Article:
- Walmart is planning on moving to a new campus in northwest Arkansas in the next few years.
- The move might remind some of Amazon’s much-touted search for a second headquarters, which it called HQ2.
- But Walmart’s plan showcases a major difference between the two retailers.
Walmart is gearing up to move into a snazzy new Bentonville, Arkansas, headquarters, but don’t think for a second that this move is anything like Amazon’s HQ2 search.Walmart’s new home will span 300 acres in northwest Arkansas. Almost all of Walmart’s Arkansas-based corporate employees will begin to work in this new Stanford-inspired campus when it’s finally ready around 2024.But while Walmart is certainly upgrading and expanding, it’s taking a far more low-key approach than its online rival. In fact, this plan serves to throw the differences between Walmart and Amazon into stark contrast.Amazon’s search for a second headquarters was hyper-publicized since it was first announced in September 2017, unrolling like a particularly lengthy season of a reality competition show. Politicians from across the continent groveled in the press, raving about sweet tax deals and perks like aquarium memberships they were rolling out in order to entice the online retail giant.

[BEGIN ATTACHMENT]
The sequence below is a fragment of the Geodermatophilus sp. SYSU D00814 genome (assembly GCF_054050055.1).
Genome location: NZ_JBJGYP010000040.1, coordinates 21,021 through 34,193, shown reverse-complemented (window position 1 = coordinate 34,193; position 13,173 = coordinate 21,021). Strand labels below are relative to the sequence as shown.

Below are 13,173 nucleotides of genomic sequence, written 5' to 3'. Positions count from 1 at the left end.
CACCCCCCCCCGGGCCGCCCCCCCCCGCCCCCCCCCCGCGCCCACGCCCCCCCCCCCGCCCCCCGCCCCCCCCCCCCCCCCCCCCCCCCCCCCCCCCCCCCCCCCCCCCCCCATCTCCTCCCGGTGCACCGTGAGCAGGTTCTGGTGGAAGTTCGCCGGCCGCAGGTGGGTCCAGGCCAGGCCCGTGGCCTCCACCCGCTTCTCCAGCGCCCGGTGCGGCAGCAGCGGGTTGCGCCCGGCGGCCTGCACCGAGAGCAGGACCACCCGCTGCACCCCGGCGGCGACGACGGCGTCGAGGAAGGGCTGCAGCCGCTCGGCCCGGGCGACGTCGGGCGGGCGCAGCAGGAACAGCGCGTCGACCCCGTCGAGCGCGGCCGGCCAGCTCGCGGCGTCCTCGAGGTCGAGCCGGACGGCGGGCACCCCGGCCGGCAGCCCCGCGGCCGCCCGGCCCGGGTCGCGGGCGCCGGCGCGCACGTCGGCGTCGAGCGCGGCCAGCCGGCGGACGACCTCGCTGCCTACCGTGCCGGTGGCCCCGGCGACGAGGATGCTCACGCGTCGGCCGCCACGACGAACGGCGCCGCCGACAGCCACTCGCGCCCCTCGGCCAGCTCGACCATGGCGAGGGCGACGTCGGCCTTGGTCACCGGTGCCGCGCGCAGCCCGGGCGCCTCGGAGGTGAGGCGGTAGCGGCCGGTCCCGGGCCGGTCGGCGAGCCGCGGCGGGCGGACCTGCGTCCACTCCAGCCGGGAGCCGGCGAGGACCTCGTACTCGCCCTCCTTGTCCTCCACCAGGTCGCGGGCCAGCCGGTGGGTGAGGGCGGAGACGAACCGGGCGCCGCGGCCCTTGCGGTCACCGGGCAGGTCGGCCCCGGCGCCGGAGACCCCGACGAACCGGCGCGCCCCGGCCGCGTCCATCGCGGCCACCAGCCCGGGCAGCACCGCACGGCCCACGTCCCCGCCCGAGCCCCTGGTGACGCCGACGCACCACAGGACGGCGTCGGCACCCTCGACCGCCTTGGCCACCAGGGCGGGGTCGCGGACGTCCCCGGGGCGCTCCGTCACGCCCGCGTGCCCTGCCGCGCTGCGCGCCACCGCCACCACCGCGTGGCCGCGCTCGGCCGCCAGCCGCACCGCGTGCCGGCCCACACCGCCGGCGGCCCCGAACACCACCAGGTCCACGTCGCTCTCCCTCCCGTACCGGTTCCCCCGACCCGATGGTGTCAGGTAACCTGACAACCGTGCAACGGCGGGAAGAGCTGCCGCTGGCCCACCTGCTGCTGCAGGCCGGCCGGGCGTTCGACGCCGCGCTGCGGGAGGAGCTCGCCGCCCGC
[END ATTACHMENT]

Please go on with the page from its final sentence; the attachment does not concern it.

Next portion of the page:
But the spotlight proved to have a corrosive effect. Amazon’s decision to split the HQ2 in northern Virginia and New York City, was deflating for some, as was the selection of two already wealthy locales. Many observers had noted that Amazon could boost its reputation by selecting a location in need of jobs.And then, of course, there was the highly politicized implosion of Amazon’s proposed Long Island City headquarters, which ultimately resulted in the online retailer’s decision to pull the plug on its New York excursion.Rather than scan the country, Walmart stuck with its roots and remained in its birthplace of Arkansas. Its move was less about signaling growth, and more about corralling the company’s increasingly sprawling corporate presence. Amazon’s national challenge may have pushed the envelope, drawn intense attention, and cemented the company’s status as a powerful disruptor in the worlds of both finance and politics. Walmart, on the other hand, made a comparatively quiet and uncontroversial move, highlighting how different these two companies are.